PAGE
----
Chapter 18: Conti believes that the carcass was stolen through an act of sabotage to be disposed of and vows to make a documentary of the crime, asking Marshall to star in the film.
Chapter 19: Logan tells Marshall about the recently declassified memorandum concerning the deaths of the scientists at Fear Base.
Chapter 20: Josh Peters relieves McCoy Tyner, searching the compound for the carcass of the beast, and is attacked from behind and knocked unconscious.
Chapter 21: Faraday and the team’s graduate assistant, Ang Chen, tell Marshall of test results they’ve obtained on ice from the cave in which the creature was encased: it seems to contain ice--and a microscopic view of the photograph Faraday took of the hole in the floor suggests that the hole was made from teeth, not a saw, as if it had been chewed through.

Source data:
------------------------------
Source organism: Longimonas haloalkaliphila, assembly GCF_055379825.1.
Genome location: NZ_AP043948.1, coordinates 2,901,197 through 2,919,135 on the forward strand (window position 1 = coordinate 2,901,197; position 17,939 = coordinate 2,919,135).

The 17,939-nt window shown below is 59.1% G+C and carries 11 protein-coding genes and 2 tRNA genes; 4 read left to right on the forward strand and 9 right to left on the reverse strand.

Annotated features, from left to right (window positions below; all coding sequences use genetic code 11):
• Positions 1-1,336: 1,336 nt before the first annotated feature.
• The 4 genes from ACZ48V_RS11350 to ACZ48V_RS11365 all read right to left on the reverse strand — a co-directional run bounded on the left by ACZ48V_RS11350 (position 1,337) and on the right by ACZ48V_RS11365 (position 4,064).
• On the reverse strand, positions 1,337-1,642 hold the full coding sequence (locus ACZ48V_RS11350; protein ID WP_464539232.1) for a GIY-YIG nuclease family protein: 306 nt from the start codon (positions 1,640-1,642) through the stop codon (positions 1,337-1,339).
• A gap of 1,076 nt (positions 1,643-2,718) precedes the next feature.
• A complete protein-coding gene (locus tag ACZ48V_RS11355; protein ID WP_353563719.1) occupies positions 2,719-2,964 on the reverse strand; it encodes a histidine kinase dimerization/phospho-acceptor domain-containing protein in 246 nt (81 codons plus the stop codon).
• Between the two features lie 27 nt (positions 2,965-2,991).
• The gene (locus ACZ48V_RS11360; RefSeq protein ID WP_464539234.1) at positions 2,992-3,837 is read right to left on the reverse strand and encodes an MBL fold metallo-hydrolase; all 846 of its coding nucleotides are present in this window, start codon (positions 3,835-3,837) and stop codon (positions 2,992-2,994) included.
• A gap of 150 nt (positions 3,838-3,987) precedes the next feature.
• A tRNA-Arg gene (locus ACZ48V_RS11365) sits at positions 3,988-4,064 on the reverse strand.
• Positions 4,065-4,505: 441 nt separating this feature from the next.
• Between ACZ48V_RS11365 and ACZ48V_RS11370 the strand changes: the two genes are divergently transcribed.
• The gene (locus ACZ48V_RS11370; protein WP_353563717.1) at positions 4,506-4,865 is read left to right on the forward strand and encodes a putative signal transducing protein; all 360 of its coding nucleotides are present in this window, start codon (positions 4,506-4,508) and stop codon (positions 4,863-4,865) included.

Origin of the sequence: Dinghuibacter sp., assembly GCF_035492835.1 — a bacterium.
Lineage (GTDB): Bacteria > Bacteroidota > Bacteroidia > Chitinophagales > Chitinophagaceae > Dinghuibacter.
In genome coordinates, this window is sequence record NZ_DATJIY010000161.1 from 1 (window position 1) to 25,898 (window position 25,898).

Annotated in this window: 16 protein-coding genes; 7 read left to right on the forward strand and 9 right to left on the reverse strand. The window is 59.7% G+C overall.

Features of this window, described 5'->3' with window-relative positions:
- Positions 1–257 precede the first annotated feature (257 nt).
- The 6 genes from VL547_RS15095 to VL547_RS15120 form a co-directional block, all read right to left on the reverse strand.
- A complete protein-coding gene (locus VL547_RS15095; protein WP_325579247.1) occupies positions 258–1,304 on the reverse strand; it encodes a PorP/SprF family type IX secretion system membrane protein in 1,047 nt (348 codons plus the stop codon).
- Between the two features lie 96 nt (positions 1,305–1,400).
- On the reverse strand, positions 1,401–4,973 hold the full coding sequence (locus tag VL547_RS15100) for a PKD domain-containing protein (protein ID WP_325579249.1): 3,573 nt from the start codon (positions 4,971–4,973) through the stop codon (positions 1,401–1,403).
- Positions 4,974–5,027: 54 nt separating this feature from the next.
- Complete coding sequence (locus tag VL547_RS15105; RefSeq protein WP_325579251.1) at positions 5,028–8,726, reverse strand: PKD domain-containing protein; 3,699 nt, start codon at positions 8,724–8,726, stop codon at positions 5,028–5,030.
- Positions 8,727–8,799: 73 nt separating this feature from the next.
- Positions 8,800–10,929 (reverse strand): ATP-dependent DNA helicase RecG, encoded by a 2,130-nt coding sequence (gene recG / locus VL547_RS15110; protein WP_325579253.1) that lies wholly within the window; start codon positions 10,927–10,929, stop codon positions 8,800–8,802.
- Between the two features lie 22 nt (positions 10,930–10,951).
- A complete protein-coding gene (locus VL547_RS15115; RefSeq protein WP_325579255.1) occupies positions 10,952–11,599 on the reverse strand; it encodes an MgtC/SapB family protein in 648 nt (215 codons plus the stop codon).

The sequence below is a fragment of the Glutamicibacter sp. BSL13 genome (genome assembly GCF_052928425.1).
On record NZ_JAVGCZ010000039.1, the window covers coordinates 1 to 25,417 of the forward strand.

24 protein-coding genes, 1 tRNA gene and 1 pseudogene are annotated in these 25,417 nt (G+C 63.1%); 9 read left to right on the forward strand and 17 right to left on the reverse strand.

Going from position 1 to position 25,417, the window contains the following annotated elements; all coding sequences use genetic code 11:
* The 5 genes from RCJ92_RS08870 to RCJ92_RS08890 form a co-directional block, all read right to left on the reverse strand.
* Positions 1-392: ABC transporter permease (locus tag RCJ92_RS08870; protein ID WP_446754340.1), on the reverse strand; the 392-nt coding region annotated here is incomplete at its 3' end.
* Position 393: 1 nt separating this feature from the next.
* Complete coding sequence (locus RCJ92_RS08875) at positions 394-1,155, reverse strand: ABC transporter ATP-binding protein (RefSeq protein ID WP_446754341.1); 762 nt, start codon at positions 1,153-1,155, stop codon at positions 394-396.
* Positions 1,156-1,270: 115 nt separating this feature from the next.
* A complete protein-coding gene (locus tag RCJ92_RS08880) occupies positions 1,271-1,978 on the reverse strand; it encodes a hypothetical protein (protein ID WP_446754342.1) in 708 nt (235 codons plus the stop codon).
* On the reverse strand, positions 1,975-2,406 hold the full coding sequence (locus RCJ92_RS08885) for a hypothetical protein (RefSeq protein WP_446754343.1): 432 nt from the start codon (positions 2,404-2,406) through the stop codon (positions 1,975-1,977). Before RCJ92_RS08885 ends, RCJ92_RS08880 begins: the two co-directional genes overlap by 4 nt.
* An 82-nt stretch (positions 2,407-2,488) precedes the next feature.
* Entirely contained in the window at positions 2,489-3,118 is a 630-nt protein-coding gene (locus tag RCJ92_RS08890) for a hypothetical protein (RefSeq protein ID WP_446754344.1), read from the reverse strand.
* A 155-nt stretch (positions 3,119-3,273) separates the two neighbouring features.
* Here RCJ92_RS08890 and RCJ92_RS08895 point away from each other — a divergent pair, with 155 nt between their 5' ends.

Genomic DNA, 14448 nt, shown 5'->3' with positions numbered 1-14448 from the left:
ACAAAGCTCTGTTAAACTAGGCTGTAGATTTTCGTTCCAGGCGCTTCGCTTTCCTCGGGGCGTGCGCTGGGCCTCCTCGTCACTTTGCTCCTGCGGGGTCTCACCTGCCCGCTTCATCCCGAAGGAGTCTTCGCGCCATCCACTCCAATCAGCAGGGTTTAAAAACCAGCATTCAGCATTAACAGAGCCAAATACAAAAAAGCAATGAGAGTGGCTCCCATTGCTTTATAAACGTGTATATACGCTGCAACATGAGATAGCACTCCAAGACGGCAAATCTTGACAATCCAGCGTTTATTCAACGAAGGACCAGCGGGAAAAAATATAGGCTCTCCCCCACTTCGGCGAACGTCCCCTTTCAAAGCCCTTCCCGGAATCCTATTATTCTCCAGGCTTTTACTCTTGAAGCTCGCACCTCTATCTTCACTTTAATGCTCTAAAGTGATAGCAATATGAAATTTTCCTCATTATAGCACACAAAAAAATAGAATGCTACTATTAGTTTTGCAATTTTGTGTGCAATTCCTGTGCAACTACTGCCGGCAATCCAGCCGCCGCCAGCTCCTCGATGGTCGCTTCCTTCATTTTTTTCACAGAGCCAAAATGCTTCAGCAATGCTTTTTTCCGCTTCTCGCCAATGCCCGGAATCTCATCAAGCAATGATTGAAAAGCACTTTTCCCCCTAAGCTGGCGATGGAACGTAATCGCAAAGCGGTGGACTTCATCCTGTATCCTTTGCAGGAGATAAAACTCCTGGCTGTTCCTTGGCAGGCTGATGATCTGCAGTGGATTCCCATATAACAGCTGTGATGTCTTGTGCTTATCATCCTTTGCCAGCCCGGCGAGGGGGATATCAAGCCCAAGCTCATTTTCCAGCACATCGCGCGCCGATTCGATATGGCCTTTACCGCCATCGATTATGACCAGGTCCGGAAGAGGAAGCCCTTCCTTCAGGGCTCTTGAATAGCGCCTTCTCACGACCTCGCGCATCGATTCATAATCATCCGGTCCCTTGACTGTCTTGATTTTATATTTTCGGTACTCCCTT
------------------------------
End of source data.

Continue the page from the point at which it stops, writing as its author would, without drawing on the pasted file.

Chapter 22: Logan reconnoiters E Level of the research facility, where he encounters the military leader, Sergeant Gonzalez, who tells him that the facility’s off-limits section had “extra berths” in it “that no military ever used” and is rumored to have involved the mauling by a polar bear of scientists who were involved in top secret work.
Chapter 23: After Marshall and his team’s computer scientist, Penny Barbour, put Conti, Wolff, and Ekberg on notice that the filmmakers will be sued if they libel or slander the scientists in their docudrama about the climate-controlled vault’s having been sabotaged, they inform the Hollywood executives that one of their men, Josh Peters, has been “torn apart” beyond the compound’s “security fence.”